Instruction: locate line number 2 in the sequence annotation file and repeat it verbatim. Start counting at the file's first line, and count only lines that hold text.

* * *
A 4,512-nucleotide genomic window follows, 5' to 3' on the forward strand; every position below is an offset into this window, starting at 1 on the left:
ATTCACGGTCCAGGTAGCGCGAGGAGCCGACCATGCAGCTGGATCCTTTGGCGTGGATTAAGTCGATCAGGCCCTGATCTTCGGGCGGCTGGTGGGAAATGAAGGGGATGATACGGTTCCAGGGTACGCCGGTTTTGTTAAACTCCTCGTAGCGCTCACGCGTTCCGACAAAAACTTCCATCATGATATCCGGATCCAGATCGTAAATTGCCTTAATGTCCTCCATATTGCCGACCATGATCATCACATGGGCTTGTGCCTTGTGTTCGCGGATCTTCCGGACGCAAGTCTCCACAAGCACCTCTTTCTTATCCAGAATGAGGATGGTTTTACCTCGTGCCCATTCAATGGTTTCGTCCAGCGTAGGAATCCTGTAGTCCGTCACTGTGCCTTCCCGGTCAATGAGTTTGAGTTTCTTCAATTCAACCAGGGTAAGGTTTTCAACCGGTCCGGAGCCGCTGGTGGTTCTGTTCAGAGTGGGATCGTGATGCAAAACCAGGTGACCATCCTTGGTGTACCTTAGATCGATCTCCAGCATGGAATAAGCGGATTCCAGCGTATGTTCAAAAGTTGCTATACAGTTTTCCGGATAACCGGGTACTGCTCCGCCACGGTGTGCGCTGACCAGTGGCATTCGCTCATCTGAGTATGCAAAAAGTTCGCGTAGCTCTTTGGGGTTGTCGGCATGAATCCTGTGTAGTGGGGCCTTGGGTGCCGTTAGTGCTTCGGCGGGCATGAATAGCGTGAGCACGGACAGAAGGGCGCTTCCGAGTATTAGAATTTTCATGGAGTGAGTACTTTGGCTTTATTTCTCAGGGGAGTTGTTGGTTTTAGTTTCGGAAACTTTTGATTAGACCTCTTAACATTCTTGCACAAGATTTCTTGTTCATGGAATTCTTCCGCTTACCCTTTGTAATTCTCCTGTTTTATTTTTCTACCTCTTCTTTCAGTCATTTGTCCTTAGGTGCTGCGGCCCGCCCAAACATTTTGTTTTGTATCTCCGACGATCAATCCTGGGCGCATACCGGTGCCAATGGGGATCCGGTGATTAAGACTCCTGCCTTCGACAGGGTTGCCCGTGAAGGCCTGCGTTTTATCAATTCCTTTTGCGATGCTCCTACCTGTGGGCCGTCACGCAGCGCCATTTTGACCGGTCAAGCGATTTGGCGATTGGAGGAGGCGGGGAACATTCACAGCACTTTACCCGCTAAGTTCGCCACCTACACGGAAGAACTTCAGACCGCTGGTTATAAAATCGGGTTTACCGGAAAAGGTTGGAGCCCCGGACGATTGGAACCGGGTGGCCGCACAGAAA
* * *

ATTCACGGTCCAGGTAGCGCGAGGAGCCGACCATGCAGCTGGATCCTTTGGCGTGGATTAAGTCGATCAGGCCCTGATCTTCGGGCGGCTGGTGGGAAATGAAGGGGATGATACGGTTCCAGGGTACGCCGGTTTTGTTAAACTCCTCGTAGCGCTCACGCGTTCCGACAAAAACTTCCATCATGATATCCGGATCCAGATCGTAAATTGCCTTAATGTCCTCCATATTGCCGACCATGATCATCACATGGGCTTGTGCCTTGTGTTCGCGGATCTTCCGGACGCAAGTCTCCACAAGCACCTCTTTCTTATCCAGAATGAGGATGGTTTTACCTCGTGCCCATTCAATGGTTTCGTCCAGCGTAGGAATCCTGTAGTCCGTCACTGTGCCTTCCCGGTCAATGAGTTTGAGTTTCTTCAATTCAACCAGGGTAAGGTTTTCAACCGGTCCGGAGCCGCTGGTGGTTCTGTTCAGAGTGGGATCGTGATGCAAAACCAGGTGACCATCCTTGGTGTACCTTAGATCGATCTCCAGCATGGAATAAGCGGATTCCAGCGTATGTTCAAAAGTTGCTATACAGTTTTCCGGATAACCGGGTACTGCTCCGCCACGGTGTGCGCTGACCAGTGGCATTCGCTCATCTGAGTATGCAAAAAGTTCGCGTAGCTCTTTGGGGTTGTCGGCATGAATCCTGTGTAGTGGGGCCTTGGGTGCCGTTAGTGCTTCGGCGGGCATGAATAGCGTGAGCACGGACAGAAGGGCGCTTCCGAGTATTAGAATTTTCATGGAGTGAGTACTTTGGCTTTATTTCTCAGGGGAGTTGTTGGTTTTAGTTTCGGAAACTTTTGATTAGACCTCTTAACATTCTTGCACAAGATTTCTTGTTCATGGAATTCTTCCGCTTACCCTTTGTAATTCTCCTGTTTTATTTTTCTACCTCTTCTTTCAGTCATTTGTCCTTAGGTGCTGCGGCCCGCCCAAACATTTTGTTTTGTATCTCCGACGATCAATCCTGGGCGCATACCGGTGCCAATGGGGATCCGGTGATTAAGACTCCTGCCTTCGACAGGGTTGCCCGTGAAGGCCTGCGTTTTATCAATTCCTTTTGCGATGCTCCTACCTGTGGGCCGTCACGCAGCGCCATTTTGACCGGTCAAGCGATTTGGCGATTGGAGGAGGCGGGGAACATTCACAGCACTTTACCCGCTAAGTTCGCCACCTACACGGAAGAACTTCAGACCGCTGGTTATAAAATCGGGTTTACCGGAAAAGGTTGGAGCCCCGGACGATTGGAACCGGGTGGCCGCACAGAAA